New Testament and Tithing While the New Testament is explicit and clear in establishing that much of the Old Testament law was no longer required after Christ's sacrifice was completed, it is, as has been mentioned, completely silent on the matter of tithing. So, while we can be sure that we need not follow the Law of Moses any more or circumcise or male babies... we are still bound to keep the law of tithing. The silence on the matter of tithing is more of a support for its continuance than a declaration of its abolishment. That the early Christians consecrated all their possessions to the apostles, as Mawia mentioned, is not evidence of tithing's abolishment, but rather that tithing is more of a minimum requirement in your Christian dedication. Finally, the practice of tithing, or giving a tenth of your income or possessions, predates Moses by hundreds of years, and therefore cannot be assumed to be included in Moses' law: please see Genesis 14:20, which explains that Abraham gave a tenth of his possessions to Melchizedek. Please see What does the Bible say about tithing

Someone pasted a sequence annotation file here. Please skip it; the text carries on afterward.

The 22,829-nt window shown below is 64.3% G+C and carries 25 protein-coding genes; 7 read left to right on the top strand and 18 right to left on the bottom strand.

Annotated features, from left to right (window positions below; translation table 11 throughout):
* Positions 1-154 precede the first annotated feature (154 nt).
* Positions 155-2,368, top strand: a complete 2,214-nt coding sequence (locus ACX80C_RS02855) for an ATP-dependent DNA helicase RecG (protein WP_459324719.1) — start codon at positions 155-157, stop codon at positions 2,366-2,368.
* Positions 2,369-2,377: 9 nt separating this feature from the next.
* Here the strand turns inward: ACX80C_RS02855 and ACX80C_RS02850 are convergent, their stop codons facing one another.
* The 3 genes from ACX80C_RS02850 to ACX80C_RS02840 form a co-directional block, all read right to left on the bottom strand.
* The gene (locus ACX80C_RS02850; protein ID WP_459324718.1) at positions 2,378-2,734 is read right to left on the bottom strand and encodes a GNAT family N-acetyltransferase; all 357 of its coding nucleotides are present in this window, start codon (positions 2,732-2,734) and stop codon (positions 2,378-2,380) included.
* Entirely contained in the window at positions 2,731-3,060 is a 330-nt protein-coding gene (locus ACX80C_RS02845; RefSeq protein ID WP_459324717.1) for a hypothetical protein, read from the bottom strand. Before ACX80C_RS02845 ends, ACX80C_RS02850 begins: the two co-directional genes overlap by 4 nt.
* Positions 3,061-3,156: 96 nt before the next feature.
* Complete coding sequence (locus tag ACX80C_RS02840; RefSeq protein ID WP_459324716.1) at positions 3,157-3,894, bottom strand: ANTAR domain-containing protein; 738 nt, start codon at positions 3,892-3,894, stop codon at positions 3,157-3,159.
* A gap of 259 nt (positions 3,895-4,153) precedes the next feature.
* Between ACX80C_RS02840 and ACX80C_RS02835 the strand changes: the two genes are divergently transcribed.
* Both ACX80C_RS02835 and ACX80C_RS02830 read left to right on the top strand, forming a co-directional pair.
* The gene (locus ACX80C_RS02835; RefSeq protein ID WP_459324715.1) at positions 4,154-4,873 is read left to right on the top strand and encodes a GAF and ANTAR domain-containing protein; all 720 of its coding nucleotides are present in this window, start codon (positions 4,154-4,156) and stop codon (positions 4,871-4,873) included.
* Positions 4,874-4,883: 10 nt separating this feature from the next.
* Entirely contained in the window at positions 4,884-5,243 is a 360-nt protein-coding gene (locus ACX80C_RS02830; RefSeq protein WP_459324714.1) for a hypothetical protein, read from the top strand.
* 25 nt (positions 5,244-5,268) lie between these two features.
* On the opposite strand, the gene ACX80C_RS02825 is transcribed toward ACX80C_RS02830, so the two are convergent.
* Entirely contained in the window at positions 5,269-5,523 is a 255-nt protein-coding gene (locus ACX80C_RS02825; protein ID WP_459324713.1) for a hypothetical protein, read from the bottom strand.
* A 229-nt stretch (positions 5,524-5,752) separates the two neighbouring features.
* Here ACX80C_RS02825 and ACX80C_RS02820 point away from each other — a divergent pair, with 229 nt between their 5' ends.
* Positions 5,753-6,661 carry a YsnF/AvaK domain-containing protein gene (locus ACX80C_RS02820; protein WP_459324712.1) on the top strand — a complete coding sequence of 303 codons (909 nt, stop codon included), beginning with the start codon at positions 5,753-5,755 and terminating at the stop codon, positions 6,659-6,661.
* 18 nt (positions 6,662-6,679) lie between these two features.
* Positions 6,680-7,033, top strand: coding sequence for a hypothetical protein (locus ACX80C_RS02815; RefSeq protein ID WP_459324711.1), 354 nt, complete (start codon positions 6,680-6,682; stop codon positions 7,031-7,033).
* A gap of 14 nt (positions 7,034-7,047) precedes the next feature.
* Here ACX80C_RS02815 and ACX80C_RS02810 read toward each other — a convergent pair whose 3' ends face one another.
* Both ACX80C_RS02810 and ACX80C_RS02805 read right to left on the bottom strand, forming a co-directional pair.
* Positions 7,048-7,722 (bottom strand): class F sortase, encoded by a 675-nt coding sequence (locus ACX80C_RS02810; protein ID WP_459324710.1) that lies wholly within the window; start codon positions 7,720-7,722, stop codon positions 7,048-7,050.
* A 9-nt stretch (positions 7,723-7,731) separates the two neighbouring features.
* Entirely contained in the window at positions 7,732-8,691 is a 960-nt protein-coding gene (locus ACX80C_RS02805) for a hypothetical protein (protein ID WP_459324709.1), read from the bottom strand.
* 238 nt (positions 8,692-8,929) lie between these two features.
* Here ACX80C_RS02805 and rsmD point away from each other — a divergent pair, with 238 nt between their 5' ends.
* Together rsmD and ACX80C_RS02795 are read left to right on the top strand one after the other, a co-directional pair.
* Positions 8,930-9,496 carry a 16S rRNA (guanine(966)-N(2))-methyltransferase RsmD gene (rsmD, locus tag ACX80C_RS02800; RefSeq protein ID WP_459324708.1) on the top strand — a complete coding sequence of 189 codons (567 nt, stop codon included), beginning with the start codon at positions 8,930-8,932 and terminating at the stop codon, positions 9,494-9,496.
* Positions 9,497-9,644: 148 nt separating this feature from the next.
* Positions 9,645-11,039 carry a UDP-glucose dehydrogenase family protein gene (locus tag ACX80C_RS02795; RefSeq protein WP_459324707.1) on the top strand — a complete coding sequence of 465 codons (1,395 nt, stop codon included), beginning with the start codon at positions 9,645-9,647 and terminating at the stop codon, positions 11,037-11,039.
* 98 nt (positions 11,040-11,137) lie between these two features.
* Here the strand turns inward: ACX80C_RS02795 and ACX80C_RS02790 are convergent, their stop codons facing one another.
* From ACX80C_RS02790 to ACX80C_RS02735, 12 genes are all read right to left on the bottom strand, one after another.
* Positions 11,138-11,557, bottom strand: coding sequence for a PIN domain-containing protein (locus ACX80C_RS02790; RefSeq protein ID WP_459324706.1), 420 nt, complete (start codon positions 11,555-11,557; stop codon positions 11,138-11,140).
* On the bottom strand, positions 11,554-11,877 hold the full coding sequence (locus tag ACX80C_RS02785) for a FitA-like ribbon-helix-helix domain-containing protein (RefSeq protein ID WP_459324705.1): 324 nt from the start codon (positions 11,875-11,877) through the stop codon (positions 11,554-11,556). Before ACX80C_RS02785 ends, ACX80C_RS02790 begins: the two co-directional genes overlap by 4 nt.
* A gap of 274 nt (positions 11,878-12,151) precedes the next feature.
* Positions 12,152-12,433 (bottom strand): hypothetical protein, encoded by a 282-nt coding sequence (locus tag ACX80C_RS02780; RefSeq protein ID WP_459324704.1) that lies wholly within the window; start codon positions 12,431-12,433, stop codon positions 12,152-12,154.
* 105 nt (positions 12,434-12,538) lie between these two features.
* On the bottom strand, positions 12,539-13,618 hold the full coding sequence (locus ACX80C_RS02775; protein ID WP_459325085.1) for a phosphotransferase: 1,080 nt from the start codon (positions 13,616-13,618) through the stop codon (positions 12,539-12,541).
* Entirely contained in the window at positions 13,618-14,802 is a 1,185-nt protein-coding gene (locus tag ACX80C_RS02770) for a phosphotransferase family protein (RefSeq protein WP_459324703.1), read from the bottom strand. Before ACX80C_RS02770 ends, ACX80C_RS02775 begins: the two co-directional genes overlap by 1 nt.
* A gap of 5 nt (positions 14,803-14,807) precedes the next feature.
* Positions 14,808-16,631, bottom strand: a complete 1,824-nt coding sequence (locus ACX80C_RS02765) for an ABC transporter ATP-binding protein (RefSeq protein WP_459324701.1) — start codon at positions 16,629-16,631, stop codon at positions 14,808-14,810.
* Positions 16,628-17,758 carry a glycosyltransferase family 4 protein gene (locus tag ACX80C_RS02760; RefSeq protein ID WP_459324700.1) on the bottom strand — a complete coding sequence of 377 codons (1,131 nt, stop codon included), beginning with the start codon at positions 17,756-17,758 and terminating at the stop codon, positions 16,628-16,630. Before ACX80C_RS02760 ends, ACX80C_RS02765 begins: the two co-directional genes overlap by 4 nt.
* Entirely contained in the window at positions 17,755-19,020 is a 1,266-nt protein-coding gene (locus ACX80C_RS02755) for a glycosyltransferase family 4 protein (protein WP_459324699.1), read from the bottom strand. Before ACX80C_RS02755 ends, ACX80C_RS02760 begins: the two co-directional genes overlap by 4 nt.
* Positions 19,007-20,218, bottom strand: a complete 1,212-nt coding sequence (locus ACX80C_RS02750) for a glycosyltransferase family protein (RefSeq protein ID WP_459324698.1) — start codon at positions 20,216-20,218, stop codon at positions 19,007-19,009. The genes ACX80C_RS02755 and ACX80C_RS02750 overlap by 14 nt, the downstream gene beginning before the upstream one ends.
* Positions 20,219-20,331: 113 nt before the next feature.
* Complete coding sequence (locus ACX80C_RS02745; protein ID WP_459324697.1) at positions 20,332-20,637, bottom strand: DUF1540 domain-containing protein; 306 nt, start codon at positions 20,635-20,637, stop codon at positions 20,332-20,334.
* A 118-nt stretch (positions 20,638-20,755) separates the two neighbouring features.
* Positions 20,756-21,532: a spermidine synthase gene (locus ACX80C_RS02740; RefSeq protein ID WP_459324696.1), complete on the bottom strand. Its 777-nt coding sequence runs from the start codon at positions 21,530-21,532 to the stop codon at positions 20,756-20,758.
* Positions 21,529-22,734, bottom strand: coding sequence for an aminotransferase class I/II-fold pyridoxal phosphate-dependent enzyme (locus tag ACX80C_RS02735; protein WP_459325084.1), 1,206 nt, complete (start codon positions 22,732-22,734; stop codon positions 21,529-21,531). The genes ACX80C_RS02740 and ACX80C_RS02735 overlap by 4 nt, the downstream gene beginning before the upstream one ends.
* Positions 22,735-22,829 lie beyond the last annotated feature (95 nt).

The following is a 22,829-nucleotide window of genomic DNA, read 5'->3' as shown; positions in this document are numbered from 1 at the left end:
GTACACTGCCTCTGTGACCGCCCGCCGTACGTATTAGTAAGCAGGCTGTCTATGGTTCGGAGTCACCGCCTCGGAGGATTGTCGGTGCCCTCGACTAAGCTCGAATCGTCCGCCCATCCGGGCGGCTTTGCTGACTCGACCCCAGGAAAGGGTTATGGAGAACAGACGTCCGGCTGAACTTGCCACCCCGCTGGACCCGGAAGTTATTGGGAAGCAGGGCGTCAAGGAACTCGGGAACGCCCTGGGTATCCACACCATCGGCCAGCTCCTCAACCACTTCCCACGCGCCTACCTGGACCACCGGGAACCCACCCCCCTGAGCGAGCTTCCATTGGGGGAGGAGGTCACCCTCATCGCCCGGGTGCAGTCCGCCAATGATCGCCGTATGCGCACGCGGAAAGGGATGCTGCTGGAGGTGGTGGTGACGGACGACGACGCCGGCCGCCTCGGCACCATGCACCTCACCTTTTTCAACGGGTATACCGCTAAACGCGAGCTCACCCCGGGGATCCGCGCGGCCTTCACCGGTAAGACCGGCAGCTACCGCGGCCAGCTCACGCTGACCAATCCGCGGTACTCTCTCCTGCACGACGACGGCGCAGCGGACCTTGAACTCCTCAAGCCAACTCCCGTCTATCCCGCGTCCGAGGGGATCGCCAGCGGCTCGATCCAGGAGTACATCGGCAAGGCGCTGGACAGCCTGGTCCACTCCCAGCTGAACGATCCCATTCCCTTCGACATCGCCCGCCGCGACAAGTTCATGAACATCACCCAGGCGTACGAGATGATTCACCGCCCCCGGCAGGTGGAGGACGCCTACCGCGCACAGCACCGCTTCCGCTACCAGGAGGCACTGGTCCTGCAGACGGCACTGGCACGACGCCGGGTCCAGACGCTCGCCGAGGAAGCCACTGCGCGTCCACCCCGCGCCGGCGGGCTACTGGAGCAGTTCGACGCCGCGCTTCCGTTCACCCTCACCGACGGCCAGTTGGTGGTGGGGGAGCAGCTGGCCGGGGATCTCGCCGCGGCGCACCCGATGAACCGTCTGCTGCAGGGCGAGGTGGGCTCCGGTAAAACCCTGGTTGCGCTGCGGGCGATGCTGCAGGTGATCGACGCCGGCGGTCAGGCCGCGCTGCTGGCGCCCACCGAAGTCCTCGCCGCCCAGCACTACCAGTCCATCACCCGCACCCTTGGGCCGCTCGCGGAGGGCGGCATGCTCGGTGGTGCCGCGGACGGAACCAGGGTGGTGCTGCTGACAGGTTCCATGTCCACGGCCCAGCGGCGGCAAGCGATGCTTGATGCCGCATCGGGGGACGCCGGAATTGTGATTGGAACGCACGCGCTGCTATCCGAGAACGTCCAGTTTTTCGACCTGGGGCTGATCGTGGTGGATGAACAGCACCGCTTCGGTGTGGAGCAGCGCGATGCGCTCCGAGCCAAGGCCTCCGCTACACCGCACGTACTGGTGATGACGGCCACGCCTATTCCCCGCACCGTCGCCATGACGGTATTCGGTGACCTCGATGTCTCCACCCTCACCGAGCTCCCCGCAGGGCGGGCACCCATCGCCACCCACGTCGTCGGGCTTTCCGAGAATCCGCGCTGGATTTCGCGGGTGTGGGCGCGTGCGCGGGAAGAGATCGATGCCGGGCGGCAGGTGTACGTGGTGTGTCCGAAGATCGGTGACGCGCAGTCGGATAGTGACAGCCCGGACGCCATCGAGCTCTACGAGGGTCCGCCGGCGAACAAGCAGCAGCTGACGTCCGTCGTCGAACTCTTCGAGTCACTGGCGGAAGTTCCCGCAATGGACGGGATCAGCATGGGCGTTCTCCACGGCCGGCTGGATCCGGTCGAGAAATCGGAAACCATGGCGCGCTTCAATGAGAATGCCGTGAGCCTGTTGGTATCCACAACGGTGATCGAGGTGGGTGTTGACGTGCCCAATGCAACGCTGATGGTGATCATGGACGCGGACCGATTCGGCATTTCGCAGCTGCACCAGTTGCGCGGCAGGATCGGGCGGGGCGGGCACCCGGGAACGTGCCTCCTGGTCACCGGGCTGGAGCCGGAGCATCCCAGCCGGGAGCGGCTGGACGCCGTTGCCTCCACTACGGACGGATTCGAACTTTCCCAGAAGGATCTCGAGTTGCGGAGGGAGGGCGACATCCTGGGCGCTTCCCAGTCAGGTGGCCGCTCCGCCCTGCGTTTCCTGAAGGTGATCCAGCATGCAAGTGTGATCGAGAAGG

What about the cursing? While I agree with the other answers and am impressed by the faith and dedication of the Christians here who tested the Lord's promise through Malachi, I resoundingly say Yes, the downsides of not paying are also true. They are just the other side of the coin to the blessings. The Lord wouldn't uphold the blessings promised here but revoke the cursings also promised here: he is a God of order and consistency -- what He says goes. I think part of the cursing is that you don't receive the blessings promised. As Malachi implies, the blessings come in the form of protection from "the devourer" -- for a farmer, that's anything that would affect your crops. In our day, we receive this protection in subtle ways. For example, we may be blessed with health that reduces medical costs. Please see this address for an inspiring example of that.